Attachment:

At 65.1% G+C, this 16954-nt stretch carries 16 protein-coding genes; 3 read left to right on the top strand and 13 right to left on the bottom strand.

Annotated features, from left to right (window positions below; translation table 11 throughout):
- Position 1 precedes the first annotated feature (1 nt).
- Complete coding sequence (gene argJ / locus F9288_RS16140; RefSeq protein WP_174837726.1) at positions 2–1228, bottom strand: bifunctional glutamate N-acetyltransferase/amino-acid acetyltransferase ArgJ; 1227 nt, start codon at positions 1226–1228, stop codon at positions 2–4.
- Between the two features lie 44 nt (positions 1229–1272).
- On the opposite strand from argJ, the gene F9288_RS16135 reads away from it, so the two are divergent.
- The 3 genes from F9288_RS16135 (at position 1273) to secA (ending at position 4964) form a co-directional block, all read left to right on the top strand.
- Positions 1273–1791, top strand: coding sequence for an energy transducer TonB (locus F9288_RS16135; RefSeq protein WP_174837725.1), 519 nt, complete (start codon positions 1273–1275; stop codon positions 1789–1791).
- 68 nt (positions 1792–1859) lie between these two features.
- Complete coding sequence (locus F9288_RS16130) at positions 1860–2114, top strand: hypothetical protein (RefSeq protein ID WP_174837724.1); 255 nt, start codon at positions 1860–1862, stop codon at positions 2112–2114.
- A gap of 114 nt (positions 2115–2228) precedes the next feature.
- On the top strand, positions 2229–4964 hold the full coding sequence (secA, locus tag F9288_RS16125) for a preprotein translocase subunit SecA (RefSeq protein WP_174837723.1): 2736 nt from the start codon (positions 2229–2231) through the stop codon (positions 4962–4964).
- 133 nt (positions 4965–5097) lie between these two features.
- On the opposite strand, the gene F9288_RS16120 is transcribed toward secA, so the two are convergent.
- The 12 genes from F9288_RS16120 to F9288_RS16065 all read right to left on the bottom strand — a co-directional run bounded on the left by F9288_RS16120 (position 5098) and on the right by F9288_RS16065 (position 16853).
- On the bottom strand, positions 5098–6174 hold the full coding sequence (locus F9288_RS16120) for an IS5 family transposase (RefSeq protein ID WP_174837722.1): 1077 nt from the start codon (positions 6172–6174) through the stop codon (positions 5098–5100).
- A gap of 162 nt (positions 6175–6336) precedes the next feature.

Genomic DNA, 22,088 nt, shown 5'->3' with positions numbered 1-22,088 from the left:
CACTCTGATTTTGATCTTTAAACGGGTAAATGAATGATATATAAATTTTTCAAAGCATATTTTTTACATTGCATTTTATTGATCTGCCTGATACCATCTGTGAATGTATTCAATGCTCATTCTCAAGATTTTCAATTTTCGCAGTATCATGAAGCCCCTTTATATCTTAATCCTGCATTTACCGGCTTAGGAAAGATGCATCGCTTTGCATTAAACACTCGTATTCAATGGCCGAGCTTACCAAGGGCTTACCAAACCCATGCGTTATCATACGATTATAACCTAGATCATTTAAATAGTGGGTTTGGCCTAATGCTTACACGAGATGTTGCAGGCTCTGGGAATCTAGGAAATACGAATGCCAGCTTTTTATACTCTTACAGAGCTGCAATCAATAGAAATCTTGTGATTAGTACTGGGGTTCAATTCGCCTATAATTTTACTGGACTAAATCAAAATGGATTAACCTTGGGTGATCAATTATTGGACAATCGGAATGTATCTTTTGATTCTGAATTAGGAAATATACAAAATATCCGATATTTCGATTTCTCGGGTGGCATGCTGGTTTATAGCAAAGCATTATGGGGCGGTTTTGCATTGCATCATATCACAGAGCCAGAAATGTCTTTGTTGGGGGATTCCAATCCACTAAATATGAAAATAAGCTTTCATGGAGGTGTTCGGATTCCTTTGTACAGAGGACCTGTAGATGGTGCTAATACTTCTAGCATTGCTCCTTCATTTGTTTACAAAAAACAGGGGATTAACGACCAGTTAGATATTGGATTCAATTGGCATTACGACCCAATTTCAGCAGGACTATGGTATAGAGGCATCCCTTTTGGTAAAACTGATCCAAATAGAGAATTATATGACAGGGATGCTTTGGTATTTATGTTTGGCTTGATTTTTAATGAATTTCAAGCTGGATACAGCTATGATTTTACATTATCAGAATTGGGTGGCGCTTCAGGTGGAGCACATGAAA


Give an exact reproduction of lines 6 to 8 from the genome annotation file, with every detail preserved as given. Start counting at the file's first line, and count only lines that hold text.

- On the opposite strand from argJ, the gene F9288_RS16135 reads away from it, so the two are divergent.
- The 3 genes from F9288_RS16135 (at position 1273) to secA (ending at position 4964) form a co-directional block, all read left to right on the top strand.
- Positions 1273–1791, top strand: coding sequence for an energy transducer TonB (locus F9288_RS16135; RefSeq protein WP_174837725.1), 519 nt, complete (start codon positions 1273–1275; stop codon positions 1789–1791).